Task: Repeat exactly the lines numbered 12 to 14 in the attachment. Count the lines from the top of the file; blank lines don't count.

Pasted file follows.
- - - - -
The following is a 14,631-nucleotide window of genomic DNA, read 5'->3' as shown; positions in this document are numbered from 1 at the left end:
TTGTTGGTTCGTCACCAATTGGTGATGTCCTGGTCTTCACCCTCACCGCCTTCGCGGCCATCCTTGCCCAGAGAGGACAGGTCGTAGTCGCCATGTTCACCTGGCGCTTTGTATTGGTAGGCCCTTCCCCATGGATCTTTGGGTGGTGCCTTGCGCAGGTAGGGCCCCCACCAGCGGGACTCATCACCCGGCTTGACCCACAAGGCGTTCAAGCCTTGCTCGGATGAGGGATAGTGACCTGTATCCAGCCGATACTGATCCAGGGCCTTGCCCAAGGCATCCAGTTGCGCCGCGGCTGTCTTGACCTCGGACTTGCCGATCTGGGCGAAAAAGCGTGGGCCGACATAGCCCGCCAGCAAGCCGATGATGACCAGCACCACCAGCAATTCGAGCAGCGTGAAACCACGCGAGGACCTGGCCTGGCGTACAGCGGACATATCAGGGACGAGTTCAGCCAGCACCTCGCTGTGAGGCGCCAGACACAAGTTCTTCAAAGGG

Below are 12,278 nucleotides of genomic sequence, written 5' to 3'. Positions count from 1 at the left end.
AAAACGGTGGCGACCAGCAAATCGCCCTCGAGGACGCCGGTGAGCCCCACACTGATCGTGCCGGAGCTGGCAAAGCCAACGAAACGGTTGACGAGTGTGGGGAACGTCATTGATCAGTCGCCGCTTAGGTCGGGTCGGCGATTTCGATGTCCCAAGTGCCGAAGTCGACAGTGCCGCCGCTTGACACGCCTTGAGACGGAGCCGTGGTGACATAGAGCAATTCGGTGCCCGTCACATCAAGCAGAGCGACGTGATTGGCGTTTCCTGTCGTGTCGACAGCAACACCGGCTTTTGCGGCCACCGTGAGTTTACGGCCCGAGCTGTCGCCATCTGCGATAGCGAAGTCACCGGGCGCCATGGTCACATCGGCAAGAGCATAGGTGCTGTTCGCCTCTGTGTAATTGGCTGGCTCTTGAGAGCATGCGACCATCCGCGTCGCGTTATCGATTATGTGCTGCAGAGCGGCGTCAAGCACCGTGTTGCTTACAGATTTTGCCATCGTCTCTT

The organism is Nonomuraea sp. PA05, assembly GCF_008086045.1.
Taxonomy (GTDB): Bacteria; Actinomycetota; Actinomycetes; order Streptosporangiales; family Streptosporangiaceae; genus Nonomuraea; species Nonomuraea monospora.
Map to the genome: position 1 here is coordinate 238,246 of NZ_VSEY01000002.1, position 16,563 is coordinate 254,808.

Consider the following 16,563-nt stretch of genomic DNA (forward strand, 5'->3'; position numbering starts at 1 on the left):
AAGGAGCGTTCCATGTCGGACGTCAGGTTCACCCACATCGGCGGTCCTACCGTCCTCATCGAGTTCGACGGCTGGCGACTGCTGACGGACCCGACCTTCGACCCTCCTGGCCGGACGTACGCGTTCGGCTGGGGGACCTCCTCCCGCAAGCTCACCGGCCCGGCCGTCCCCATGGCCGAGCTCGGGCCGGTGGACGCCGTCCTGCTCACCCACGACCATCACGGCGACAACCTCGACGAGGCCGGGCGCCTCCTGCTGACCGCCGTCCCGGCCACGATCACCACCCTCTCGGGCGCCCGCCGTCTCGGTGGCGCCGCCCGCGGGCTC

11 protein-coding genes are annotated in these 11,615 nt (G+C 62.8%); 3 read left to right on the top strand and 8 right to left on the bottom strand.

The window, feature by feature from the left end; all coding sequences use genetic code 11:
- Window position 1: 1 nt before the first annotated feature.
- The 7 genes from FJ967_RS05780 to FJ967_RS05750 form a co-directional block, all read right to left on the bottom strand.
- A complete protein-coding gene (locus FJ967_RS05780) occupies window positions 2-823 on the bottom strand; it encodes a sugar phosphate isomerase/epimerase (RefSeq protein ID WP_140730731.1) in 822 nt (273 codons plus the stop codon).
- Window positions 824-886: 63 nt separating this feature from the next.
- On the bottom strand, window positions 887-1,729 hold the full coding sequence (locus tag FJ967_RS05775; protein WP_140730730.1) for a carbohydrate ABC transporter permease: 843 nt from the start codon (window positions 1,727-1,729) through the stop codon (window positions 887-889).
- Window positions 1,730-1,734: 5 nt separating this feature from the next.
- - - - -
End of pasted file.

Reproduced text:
- Window position 1: 1 nt before the first annotated feature.
- The 7 genes from FJ967_RS05780 to FJ967_RS05750 form a co-directional block, all read right to left on the bottom strand.
- A complete protein-coding gene (locus FJ967_RS05780) occupies window positions 2-823 on the bottom strand; it encodes a sugar phosphate isomerase/epimerase (RefSeq protein ID WP_140730731.1) in 822 nt (273 codons plus the stop codon).